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Teams in a Hybrid Exchange Environment

Image of Michael Van Horenbeeck MVP, MCSM
Michael Van Horenbeeck MVP, MCSM
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Recent reports have shown that Teams is gaining a lot of momentum within the enterprise. According to the survey from Spiceworks, about 21% of the respondents were using Microsoft Teams compared to 15% using Slack. Although the sample size (901 respondents) is too small to represent the entire market, it clearly shows an upward trend. Given its popularity, it’s not uncommon to see that Teams is also used within organizations that haven’t fully migrated to Office 365 (yet). However, the use of Teams in a hybrid deployment is bound to a couple of restrictions.

Interop with Exchange On-Premises

To enable Teams’ ability to work with Exchange on-premises, the hybrid deployment must have successfully been configured with OAUTH. If you are using Exchange 2013 or Exchange 2016, this should automatically be the case.

If you are unfortunate enough to still run Exchange 2010, then you’re out of luck; it doesn’t support OAUTH. With the nearing end of Exchange 2010’s lifecycle, you should really consider upgrading to either Exchange 2016 or even 2019 if you need the hybrid deployment for a little while longer.

Secondly, to get most features out of your hybrid deployment, you should be running Exchange 2016 CU3 or later. This is because CU3 includes updates to the Autodiscover service. The so-called “Autodiscover V2” endpoint allows unauthenticated queries, but will also only return the API endpoints. Here, the message is: if you aren’t running a later version, you are doing things wrong! After all: Cumulative Update 11 for Exchange 2016 was released in January 2019…! Without the latest updates, your users wouldn’t be able to create and view meetings.

(Hybrid) Limitations

The good news is that most Teams features work. However, any feature which relies on data being stored in the user’s mailbox won’t. This seems only logical as Teams would have no way to (directly) connect to the on-premises mailbox!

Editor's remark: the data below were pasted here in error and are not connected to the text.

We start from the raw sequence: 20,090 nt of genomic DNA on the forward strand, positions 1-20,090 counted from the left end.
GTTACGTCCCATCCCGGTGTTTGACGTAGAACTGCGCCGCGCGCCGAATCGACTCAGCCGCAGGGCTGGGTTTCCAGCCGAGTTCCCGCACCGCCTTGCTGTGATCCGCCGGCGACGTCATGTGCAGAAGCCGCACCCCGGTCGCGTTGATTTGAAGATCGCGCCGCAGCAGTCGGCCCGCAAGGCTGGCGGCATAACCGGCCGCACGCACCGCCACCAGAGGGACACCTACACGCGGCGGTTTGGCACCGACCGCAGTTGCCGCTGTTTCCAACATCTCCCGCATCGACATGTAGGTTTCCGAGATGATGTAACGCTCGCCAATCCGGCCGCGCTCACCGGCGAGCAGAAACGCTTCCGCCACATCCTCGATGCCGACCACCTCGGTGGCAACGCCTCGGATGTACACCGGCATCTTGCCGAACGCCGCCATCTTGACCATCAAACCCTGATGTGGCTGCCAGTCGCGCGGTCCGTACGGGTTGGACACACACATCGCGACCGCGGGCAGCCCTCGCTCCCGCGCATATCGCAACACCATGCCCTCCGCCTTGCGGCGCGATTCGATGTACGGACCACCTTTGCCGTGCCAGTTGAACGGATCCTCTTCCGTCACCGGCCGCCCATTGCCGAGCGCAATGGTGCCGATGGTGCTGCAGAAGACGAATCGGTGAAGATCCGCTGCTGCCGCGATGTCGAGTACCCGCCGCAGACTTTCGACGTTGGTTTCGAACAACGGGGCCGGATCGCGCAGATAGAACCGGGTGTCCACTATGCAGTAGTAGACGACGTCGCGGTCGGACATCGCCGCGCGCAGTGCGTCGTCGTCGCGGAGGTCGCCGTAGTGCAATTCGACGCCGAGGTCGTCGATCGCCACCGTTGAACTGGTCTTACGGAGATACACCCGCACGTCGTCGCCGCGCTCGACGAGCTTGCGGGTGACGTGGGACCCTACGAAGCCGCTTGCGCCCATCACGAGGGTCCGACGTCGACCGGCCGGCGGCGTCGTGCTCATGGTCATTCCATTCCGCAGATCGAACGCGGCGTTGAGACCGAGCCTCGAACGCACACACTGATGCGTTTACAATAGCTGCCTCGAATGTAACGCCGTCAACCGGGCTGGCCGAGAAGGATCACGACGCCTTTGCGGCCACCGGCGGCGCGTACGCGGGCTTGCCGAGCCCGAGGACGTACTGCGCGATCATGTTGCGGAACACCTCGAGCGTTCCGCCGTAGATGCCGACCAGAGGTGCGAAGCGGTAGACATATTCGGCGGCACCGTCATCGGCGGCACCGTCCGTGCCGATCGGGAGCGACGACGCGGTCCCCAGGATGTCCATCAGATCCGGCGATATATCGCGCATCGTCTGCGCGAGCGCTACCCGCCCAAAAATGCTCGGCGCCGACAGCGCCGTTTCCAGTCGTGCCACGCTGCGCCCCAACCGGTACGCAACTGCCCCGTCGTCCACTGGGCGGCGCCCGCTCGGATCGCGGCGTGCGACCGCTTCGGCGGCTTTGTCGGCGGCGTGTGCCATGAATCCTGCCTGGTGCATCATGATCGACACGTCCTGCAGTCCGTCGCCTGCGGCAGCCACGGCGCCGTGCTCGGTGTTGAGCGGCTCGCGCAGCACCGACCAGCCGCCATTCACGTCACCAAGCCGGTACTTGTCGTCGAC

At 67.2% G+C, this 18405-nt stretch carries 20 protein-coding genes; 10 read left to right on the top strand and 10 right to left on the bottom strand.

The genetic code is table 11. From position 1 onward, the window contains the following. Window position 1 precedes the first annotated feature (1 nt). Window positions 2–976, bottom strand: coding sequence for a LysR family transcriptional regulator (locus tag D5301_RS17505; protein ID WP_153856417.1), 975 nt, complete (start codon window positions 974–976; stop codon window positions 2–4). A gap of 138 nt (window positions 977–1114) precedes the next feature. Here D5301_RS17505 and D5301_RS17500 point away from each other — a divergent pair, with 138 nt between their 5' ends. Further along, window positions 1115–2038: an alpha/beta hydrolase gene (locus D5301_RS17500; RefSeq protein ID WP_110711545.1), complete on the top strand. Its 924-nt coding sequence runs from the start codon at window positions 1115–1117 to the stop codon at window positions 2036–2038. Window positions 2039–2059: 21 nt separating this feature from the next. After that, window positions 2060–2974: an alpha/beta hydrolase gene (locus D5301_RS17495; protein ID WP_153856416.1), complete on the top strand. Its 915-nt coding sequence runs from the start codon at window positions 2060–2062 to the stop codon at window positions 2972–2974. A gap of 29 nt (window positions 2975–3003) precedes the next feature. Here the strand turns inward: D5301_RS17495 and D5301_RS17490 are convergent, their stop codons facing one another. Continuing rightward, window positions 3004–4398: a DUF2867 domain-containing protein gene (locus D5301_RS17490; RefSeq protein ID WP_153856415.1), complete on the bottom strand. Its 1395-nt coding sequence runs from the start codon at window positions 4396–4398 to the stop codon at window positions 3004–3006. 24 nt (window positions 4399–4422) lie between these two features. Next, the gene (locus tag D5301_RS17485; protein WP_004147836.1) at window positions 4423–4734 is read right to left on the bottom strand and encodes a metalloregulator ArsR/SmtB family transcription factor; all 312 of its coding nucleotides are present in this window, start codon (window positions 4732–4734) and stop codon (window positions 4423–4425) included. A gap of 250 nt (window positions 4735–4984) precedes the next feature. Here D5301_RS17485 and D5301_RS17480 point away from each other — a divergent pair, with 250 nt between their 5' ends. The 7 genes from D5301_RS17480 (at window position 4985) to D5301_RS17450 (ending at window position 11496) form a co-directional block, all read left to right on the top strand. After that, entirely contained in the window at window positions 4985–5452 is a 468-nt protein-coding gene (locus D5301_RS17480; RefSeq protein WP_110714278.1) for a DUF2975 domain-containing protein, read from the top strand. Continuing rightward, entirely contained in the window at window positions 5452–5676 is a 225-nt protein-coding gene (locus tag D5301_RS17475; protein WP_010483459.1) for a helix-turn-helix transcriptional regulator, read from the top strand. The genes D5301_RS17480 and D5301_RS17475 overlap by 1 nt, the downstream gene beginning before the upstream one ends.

For example: private chat messages are stored within a hidden folder of the user’s mailbox. When the mailbox is hosted on-premises, that location is unavailable to Teams. As such, enabling Legal Hold for a Team wouldn’t apply to contents in an on-premises mailbox. Although the online contents are preserved, private chats won’t be included. The same is true for Teams Retention: because a retention policy cannot process an on-premises mailbox, the feature does retain data in an on-premises mailbox.

If you don’t care about compliance in Teams, the lack of these capabilities might not be a showstopper. However, consider that also the following (more functional) features won’t be available to your users with an on-premises mailbox:

  • The ability to configure connectors, bots or tabs
  • Access to contacts stored in the user’s mailbox
  • Voicemail

Whilst the list of features that don’t work isn’t very long, the above examples are likely features that are more essential to how Teams is used –especially if you work in an organization that encourages your users to organize their work themselves within Teams. Not being able to record voicemail messages would be crucial if you use Teams for calling as well.

Depending on the use case, none of the limitations have to be real showstoppers in your hybrid deployment. However, if you want to have the full experience of Microsoft Teams, it is better to have the user’s mailbox in Exchange Online. As such, my recommendation is to move to Exchange Online mailboxes prior to using Teams. If you can’t, and the very least move them as quickly as possible to gain the best possible end-user experience.

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